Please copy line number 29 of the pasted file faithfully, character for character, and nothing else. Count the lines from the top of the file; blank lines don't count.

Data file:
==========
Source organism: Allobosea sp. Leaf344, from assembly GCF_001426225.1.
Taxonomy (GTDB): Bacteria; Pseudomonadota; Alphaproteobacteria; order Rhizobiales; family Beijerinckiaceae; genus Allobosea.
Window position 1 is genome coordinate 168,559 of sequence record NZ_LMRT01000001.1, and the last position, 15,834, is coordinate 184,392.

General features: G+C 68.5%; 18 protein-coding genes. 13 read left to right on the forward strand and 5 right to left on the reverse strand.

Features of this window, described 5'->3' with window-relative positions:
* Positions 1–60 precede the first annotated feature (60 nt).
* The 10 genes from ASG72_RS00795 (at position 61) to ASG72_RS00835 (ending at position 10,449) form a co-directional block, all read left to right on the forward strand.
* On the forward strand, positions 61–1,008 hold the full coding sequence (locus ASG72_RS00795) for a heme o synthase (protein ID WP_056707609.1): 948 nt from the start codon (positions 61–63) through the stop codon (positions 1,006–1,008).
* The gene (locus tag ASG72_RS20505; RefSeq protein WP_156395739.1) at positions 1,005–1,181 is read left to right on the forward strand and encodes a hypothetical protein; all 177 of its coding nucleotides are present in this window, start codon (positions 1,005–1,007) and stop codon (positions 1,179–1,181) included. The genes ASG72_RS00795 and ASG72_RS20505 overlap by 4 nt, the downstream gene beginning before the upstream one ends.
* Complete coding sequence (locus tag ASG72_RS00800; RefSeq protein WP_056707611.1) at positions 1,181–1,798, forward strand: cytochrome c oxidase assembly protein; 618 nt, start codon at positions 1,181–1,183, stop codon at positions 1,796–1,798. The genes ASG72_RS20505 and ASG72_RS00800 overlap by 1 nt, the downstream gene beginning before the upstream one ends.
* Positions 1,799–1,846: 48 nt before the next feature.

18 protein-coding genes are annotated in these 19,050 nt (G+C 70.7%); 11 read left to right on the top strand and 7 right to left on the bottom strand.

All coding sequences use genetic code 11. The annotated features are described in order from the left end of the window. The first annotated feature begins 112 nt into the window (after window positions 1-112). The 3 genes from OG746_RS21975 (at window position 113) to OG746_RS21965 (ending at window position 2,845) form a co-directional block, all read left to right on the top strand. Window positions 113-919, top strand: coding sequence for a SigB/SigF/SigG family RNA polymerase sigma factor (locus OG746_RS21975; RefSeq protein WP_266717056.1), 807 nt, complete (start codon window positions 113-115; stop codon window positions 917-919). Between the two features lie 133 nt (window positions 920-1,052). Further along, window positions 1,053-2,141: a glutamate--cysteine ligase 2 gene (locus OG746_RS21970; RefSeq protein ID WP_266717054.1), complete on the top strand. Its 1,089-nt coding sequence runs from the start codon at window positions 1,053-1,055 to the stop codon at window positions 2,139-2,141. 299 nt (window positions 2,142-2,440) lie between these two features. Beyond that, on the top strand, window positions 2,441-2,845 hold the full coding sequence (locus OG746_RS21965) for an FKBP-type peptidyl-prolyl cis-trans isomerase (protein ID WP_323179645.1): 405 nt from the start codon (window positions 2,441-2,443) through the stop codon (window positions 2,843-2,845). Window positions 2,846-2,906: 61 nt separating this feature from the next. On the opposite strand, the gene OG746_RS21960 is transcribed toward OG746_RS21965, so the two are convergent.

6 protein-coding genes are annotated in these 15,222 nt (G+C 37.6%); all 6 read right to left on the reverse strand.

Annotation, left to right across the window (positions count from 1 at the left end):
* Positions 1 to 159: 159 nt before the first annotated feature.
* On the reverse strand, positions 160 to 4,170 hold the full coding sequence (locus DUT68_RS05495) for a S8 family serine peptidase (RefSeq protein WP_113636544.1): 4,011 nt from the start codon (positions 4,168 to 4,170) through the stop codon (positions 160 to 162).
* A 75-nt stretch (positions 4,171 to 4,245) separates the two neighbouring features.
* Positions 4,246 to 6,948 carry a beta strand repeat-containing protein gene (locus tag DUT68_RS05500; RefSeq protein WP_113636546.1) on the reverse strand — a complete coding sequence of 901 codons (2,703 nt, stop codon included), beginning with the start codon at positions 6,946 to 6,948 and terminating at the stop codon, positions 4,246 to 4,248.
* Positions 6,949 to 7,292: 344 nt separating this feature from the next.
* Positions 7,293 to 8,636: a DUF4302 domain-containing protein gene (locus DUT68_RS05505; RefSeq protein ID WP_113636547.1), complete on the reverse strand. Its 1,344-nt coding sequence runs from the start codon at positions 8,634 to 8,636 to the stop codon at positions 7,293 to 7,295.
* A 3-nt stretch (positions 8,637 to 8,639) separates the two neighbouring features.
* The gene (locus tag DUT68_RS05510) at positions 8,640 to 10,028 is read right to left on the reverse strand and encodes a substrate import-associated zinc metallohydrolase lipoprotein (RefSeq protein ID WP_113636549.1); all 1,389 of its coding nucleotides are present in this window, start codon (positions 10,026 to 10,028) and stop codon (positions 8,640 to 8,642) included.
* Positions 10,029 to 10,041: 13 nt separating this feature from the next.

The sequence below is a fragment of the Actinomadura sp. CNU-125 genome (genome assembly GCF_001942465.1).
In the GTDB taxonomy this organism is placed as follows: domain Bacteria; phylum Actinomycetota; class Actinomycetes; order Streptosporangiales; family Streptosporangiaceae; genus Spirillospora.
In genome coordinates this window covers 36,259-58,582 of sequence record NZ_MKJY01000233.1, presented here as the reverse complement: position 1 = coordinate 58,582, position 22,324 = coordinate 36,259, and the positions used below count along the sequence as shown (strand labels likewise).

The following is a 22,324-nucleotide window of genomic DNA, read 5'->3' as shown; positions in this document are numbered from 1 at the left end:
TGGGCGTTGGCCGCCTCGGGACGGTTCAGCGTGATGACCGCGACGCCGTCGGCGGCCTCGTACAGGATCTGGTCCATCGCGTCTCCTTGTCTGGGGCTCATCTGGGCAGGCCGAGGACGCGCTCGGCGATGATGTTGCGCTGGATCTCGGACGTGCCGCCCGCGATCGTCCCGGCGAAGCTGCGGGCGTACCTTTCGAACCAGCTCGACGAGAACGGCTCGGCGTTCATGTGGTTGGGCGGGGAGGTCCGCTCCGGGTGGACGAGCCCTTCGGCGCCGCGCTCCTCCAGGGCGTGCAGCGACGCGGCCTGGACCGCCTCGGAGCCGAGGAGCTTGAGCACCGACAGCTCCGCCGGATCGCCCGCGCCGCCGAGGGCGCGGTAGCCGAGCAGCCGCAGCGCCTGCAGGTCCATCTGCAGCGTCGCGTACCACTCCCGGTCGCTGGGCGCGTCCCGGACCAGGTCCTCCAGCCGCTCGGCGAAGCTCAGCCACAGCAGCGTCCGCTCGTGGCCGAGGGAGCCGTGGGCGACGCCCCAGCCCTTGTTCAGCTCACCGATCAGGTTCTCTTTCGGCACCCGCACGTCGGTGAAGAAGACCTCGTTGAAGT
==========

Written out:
TGGGCGTTGGCCGCCTCGGGACGGTTCAGCGTGATGACCGCGACGCCGTCGGCGGCCTCGTACAGGATCTGGTCCATCGCGTCTCCTTGTCTGGGGCTCATCTGGGCAGGCCGAGGACGCGCTCGGCGATGATGTTGCGCTGGATCTCGGACGTGCCGCCCGCGATCGTCCCGGCGAAGCTGCGGGCGTACCTTTCGAACCAGCTCGACGAGAACGGCTCGGCGTTCATGTGGTTGGGCGGGGAGGTCCGCTCCGGGTGGACGAGCCCTTCGGCGCCGCGCTCCTCCAGGGCGTGCAGCGACGCGGCCTGGACCGCCTCGGAGCCGAGGAGCTTGAGCACCGACAGCTCCGCCGGATCGCCCGCGCCGCCGAGGGCGCGGTAGCCGAGCAGCCGCAGCGCCTGCAGGTCCATCTGCAGCGTCGCGTACCACTCCCGGTCGCTGGGCGCGTCCCGGACCAGGTCCTCCAGCCGCTCGGCGAAGCTCAGCCACAGCAGCGTCCGCTCGTGGCCGAGGGAGCCGTGGGCGACGCCCCAGCCCTTGTTCAGCTCACCGATCAGGTTCTCTTTCGGCACCCGCACGTCGGTGAAGAAGACCTCGTTGAAGT